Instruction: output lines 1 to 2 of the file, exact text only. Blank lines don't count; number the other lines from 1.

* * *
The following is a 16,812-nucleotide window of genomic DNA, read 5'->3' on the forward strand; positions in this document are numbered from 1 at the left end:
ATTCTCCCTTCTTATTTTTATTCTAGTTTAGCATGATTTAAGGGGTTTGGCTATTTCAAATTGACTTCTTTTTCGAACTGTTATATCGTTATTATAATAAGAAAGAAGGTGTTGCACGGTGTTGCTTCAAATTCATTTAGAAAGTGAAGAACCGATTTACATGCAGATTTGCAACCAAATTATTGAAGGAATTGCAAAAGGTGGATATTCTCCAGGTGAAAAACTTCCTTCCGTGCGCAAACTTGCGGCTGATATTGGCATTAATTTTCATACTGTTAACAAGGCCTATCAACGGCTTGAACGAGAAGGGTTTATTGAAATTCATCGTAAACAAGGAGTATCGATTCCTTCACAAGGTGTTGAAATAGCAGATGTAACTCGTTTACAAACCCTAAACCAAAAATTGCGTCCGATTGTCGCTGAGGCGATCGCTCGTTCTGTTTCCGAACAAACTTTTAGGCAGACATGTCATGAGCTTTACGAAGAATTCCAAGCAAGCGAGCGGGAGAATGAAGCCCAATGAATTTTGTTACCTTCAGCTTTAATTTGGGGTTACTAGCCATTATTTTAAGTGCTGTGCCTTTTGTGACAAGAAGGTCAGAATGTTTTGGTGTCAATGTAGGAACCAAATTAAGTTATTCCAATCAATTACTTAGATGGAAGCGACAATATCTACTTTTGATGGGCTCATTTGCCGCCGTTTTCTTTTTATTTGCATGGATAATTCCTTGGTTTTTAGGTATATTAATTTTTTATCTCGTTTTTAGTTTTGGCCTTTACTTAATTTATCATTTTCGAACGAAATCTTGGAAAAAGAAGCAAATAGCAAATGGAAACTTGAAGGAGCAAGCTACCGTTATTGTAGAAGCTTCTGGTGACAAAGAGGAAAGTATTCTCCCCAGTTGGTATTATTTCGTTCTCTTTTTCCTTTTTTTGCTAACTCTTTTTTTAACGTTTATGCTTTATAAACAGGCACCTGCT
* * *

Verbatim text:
The following is a 16,812-nucleotide window of genomic DNA, read 5'->3' on the forward strand; positions in this document are numbered from 1 at the left end:
ATTCTCCCTTCTTATTTTTATTCTAGTTTAGCATGATTTAAGGGGTTTGGCTATTTCAAATTGACTTCTTTTTCGAACTGTTATATCGTTATTATAATAAGAAAGAAGGTGTTGCACGGTGTTGCTTCAAATTCATTTAGAAAGTGAAGAACCGATTTACATGCAGATTTGCAACCAAATTATTGAAGGAATTGCAAAAGGTGGATATTCTCCAGGTGAAAAACTTCCTTCCGTGCGCAAACTTGCGGCTGATATTGGCATTAATTTTCATACTGTTAACAAGGCCTATCAACGGCTTGAACGAGAAGGGTTTATTGAAATTCATCGTAAACAAGGAGTATCGATTCCTTCACAAGGTGTTGAAATAGCAGATGTAACTCGTTTACAAACCCTAAACCAAAAATTGCGTCCGATTGTCGCTGAGGCGATCGCTCGTTCTGTTTCCGAACAAACTTTTAGGCAGACATGTCATGAGCTTTACGAAGAATTCCAAGCAAGCGAGCGGGAGAATGAAGCCCAATGAATTTTGTTACCTTCAGCTTTAATTTGGGGTTACTAGCCATTATTTTAAGTGCTGTGCCTTTTGTGACAAGAAGGTCAGAATGTTTTGGTGTCAATGTAGGAACCAAATTAAGTTATTCCAATCAATTACTTAGATGGAAGCGACAATATCTACTTTTGATGGGCTCATTTGCCGCCGTTTTCTTTTTATTTGCATGGATAATTCCTTGGTTTTTAGGTATATTAATTTTTTATCTCGTTTTTAGTTTTGGCCTTTACTTAATTTATCATTTTCGAACGAAATCTTGGAAAAAGAAGCAAATAGCAAATGGAAACTTGAAGGAGCAAGCTACCGTTATTGTAGAAGCTTCTGGTGACAAAGAGGAAAGTATTCTCCCCAGTTGGTATTATTTCGTTCTCTTTTTCCTTTTTTTGCTAACTCTTTTTTTAACGTTTATGCTTTATAAACAGGCACCTGCT